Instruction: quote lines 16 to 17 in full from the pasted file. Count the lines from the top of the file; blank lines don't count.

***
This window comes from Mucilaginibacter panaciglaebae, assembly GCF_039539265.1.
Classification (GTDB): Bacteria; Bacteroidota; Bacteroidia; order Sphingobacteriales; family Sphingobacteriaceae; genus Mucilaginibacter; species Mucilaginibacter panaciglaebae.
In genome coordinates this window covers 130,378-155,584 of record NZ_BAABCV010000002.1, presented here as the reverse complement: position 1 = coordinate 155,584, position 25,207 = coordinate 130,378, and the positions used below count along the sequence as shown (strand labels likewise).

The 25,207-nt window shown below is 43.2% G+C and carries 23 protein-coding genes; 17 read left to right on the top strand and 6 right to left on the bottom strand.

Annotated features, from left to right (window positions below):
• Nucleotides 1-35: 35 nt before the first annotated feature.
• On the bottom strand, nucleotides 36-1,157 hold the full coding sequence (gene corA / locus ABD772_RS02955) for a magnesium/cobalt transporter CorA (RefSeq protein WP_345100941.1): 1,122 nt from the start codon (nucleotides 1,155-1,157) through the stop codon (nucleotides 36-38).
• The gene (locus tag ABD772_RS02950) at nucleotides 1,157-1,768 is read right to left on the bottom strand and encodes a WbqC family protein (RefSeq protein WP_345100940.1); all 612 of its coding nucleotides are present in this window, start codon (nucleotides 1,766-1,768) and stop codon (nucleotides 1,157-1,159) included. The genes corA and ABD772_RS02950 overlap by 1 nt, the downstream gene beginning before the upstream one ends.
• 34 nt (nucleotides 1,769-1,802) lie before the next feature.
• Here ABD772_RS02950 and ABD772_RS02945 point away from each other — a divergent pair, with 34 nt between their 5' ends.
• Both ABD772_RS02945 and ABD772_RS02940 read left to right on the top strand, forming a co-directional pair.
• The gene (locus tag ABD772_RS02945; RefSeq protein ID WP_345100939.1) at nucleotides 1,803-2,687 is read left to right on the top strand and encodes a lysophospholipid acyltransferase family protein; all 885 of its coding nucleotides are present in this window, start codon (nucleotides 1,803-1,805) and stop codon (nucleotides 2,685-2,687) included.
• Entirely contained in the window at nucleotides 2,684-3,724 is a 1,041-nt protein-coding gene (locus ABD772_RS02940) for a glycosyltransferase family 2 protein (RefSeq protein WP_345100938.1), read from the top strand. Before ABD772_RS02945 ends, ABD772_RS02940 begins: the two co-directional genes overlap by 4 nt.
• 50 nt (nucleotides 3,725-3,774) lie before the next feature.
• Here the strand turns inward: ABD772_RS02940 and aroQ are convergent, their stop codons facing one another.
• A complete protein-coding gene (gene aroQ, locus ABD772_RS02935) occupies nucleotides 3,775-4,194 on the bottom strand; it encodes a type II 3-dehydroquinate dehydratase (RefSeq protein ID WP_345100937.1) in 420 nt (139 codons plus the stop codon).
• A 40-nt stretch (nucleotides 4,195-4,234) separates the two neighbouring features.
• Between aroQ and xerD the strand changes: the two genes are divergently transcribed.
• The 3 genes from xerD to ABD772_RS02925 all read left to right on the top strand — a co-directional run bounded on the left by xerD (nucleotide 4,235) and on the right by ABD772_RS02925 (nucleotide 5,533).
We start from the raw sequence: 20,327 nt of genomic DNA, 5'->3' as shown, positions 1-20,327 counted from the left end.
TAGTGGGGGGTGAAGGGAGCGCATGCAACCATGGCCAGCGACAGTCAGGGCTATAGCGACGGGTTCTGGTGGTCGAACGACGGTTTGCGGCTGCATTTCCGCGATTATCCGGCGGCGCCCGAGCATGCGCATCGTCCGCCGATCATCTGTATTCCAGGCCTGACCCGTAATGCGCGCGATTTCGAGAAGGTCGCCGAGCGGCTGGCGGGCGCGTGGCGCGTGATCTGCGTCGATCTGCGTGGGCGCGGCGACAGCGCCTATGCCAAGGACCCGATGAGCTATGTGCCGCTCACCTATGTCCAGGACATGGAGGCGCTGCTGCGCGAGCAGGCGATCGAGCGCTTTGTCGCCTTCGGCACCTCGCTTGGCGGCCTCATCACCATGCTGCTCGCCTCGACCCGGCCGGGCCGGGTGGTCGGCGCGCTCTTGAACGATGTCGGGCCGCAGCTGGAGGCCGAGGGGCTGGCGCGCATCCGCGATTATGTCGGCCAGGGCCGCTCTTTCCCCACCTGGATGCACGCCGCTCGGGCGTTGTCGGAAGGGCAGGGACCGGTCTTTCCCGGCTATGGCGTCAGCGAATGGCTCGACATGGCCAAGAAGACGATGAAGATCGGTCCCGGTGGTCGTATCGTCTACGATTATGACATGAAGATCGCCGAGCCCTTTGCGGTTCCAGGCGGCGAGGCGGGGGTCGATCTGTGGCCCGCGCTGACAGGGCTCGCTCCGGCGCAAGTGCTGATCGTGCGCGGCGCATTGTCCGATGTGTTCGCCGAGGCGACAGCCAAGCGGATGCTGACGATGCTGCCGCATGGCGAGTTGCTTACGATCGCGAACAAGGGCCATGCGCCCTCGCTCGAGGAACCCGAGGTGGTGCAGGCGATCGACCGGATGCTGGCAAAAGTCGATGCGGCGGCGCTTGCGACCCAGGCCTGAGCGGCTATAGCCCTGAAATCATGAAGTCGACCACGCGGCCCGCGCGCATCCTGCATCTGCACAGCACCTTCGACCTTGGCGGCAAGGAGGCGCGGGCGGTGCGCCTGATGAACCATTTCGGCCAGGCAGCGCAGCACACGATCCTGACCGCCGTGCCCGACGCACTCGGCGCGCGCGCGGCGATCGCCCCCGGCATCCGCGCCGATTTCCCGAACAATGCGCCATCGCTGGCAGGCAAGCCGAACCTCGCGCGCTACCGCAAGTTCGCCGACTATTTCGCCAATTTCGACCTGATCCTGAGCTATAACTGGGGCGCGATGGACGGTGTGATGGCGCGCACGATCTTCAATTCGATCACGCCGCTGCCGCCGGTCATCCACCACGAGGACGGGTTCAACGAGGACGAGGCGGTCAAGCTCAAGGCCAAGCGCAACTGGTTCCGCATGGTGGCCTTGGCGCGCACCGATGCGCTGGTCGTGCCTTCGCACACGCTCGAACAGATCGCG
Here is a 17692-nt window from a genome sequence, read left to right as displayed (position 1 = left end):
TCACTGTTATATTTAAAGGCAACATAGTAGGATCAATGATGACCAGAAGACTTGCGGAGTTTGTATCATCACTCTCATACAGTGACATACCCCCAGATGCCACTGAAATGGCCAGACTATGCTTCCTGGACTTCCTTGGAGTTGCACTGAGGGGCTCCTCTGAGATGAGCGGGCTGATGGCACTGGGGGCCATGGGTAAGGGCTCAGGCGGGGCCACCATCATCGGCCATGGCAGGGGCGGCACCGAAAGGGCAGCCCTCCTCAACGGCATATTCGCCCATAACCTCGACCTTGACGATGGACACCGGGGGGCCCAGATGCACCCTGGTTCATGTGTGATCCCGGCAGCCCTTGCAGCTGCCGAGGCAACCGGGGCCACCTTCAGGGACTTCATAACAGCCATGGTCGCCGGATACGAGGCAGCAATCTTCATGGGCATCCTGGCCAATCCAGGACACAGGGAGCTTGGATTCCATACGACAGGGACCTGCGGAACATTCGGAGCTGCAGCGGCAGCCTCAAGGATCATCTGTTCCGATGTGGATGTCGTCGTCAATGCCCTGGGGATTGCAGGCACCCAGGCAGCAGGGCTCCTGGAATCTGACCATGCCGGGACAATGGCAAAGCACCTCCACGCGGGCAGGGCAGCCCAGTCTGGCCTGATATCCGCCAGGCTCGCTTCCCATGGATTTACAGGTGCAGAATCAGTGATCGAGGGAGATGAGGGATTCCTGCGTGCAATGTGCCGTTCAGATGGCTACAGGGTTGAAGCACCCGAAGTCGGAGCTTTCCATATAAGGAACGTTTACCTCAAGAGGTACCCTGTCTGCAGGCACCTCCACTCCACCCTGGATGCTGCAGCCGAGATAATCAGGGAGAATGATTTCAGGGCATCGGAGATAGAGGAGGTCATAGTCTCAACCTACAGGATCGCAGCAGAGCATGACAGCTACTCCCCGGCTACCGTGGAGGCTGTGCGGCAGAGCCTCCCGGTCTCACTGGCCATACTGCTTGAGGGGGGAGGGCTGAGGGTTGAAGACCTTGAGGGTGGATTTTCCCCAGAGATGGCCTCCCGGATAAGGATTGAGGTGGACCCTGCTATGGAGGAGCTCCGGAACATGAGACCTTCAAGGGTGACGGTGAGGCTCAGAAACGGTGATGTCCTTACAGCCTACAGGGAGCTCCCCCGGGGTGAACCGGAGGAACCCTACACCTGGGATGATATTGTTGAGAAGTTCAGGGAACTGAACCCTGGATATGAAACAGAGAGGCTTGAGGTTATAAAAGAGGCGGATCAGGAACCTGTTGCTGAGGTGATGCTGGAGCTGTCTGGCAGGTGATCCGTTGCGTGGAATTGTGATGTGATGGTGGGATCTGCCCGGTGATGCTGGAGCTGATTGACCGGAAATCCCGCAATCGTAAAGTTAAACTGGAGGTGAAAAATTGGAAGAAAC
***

• A complete protein-coding gene (gene aroQ, locus ABD772_RS02935) occupies nucleotides 3,775-4,194 on the bottom strand; it encodes a type II 3-dehydroquinate dehydratase (RefSeq protein ID WP_345100937.1) in 420 nt (139 codons plus the stop codon).
• A 40-nt stretch (nucleotides 4,195-4,234) separates the two neighbouring features.